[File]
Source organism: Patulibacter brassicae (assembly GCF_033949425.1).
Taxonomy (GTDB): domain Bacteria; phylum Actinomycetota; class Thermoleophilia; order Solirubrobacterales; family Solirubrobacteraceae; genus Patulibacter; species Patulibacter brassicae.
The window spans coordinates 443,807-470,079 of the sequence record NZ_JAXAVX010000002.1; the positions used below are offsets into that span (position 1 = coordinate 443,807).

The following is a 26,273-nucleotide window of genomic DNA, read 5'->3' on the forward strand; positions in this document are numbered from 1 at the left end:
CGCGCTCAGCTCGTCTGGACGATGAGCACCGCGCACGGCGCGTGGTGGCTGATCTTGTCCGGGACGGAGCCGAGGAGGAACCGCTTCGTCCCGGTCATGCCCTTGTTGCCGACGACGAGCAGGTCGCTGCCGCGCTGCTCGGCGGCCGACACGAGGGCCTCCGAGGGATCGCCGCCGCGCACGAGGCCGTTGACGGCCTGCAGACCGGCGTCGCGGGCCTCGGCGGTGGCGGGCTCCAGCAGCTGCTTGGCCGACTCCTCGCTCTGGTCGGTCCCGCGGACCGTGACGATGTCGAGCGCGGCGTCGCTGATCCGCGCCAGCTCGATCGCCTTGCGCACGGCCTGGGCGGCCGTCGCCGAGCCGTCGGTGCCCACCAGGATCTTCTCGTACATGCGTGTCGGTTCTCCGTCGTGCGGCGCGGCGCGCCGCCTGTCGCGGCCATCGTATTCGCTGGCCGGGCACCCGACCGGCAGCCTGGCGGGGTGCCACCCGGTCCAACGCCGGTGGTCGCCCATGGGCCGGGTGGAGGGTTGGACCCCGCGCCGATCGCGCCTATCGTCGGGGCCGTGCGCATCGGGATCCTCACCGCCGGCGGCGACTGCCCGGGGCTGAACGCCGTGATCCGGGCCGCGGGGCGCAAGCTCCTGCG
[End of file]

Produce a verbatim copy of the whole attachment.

Source organism: Patulibacter brassicae (assembly GCF_033949425.1).
Taxonomy (GTDB): domain Bacteria; phylum Actinomycetota; class Thermoleophilia; order Solirubrobacterales; family Solirubrobacteraceae; genus Patulibacter; species Patulibacter brassicae.
The window spans coordinates 443,807-470,079 of the sequence record NZ_JAXAVX010000002.1; the positions used below are offsets into that span (position 1 = coordinate 443,807).

The following is a 26,273-nucleotide window of genomic DNA, read 5'->3' on the forward strand; positions in this document are numbered from 1 at the left end:
CGCGCTCAGCTCGTCTGGACGATGAGCACCGCGCACGGCGCGTGGTGGCTGATCTTGTCCGGGACGGAGCCGAGGAGGAACCGCTTCGTCCCGGTCATGCCCTTGTTGCCGACGACGAGCAGGTCGCTGCCGCGCTGCTCGGCGGCCGACACGAGGGCCTCCGAGGGATCGCCGCCGCGCACGAGGCCGTTGACGGCCTGCAGACCGGCGTCGCGGGCCTCGGCGGTGGCGGGCTCCAGCAGCTGCTTGGCCGACTCCTCGCTCTGGTCGGTCCCGCGGACCGTGACGATGTCGAGCGCGGCGTCGCTGATCCGCGCCAGCTCGATCGCCTTGCGCACGGCCTGGGCGGCCGTCGCCGAGCCGTCGGTGCCCACCAGGATCTTCTCGTACATGCGTGTCGGTTCTCCGTCGTGCGGCGCGGCGCGCCGCCTGTCGCGGCCATCGTATTCGCTGGCCGGGCACCCGACCGGCAGCCTGGCGGGGTGCCACCCGGTCCAACGCCGGTGGTCGCCCATGGGCCGGGTGGAGGGTTGGACCCCGCGCCGATCGCGCCTATCGTCGGGGCCGTGCGCATCGGGATCCTCACCGCCGGCGGCGACTGCCCGGGGCTGAACGCCGTGATCCGGGCCGCGGGGCGCAAGCTCCTGCG